Qualitative Detection Of Chlamydia spp. Antigens
Test applicable to: Dog, Cat and Birds
Sample: Tears, Saliva and Nasal Discharge
FASTest CHLAM Ag is a rapid immunochromatographic lateral flow test for the detection of Chlamydophila spp antigen in different exudates, extracts of organs and faeces of animals. Due to the highly infectious and zoonotic potential of Chlamydophila spp and the wide prevalence in species, all animals with suspicion of chlamydiosis should be tested using FASTest CHLAM Ag.
Fast Aetiological Diagnosis
FASTest CHLAM Ag gives the veterinarian a fast aetiological diagnosis of a Chlamydophila spp. infection which is particularly useful considering the non-specific signs and the associated high infection risk for animals and humans. Furthermore, appropriate treatment, vaccination and quarantine measures can be initiated immediately after a positive diagnosis.
FASTest CHLAM Ag Product Information – PDF Download
Why is it important to test for Chlamydia?
Chlamydia is a world-wide spread group of obligate intracellular bacteria in a wide range of species of animals and also humans. Chlamydia with zoonotic potential in mammals is C. psittaci, C. abortus, C felis and probably C. pneumoniae. In practice, special attention should be given to the chlamydiosis of the cat, birds (psittacosis or ornithosis), and sheep or cattle (abortion).
Chlamydiosis of Birds
Chlamydiosis of birds (psittacosis, ornithosis; C. psittaci) is present in numerous bird species, but especially in parrots and parakeets (Psittacidae). Psittacosis is an epizootic and notifiable disease, depending on the country. Infection can be caused by contact with contaminated faeces, nasal discharge and dust.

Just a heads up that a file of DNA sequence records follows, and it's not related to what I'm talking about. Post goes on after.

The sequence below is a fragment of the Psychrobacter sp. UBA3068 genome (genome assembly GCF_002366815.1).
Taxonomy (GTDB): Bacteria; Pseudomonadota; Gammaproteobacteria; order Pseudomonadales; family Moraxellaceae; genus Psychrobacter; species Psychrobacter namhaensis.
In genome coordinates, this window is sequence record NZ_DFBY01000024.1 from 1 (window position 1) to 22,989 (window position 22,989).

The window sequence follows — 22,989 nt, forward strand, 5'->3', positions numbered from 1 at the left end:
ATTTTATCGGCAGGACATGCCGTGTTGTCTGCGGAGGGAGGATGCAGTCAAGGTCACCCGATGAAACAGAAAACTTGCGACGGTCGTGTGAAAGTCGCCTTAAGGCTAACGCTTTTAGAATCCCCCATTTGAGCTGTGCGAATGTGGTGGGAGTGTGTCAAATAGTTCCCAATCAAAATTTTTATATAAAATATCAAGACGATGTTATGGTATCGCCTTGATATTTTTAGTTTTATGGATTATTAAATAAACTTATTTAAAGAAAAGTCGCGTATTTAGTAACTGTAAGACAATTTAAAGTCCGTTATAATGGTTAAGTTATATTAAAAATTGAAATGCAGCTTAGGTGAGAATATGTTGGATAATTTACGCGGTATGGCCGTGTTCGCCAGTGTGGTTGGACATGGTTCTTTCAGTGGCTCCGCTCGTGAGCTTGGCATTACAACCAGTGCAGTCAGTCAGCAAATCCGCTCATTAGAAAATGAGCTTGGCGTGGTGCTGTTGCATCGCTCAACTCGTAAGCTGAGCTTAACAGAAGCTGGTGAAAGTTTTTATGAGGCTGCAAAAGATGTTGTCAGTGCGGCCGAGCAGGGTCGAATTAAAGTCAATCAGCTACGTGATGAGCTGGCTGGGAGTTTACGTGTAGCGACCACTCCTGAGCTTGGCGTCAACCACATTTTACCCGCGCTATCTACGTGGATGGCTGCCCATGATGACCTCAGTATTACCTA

Chlamydiosis of Cats
Chlamydiosis of the cat (C. felis) is important, especially in the coryza complex. In particular, kittens between 2 and 12 months of age are predisposed to the disease. The infection normally occurs via direct contact or droplet infection. Typically serous-purulent conjunctivitis with strong chemosis is shown unilaterally, sometimes also bilaterally. Due to the zoonotic potential, all animals of the litter should be tested and positive cases treated according to the ABCD guidelines and vaccinated after the clinical symptoms have disappeared (non-core vaccination). Untested and untreated animals can develop a latent carrier status with possible recurrences.
Chlamydiosis of Dogs
Chlamydiosis of the dog (C. psittaci, C. felis, C trachomatis, and C. caviae) is often not considered by the veterinarian due to the variety of clinical signs presented. Present prevalence figures are not available but experts assume a high estimated number of unknown cases.
What are the symptoms of Chlamydia?
Clinical signs of Chlamydophila differ depending on the animal.
Symptoms in Birds
- Ruffled feathers
- Conjunctivitis including inflammation of the upper respiratory tract with eye
- Nasal discharge to light green coloured faeces
In some severe case possible death
Symptoms in Cats
Conjunctivitis, abnormal eye discharge due to the inflammation of the conjunctiva. A watery discharge is present as the infection spreads and the conjunctiva will become reddened and swollen with the discharge from them becoming thicker. There is also a possibility that it may spread to both eyes.
- Low-grade Fever
- Nasal discharge
Symptoms in Dogs
- Fever up to 42˚C
- Loss of appetite
- Tonic-clonic attacks
Instructions For Use
Instructions For Use
Fastest CHLAM Ag Instructions For Use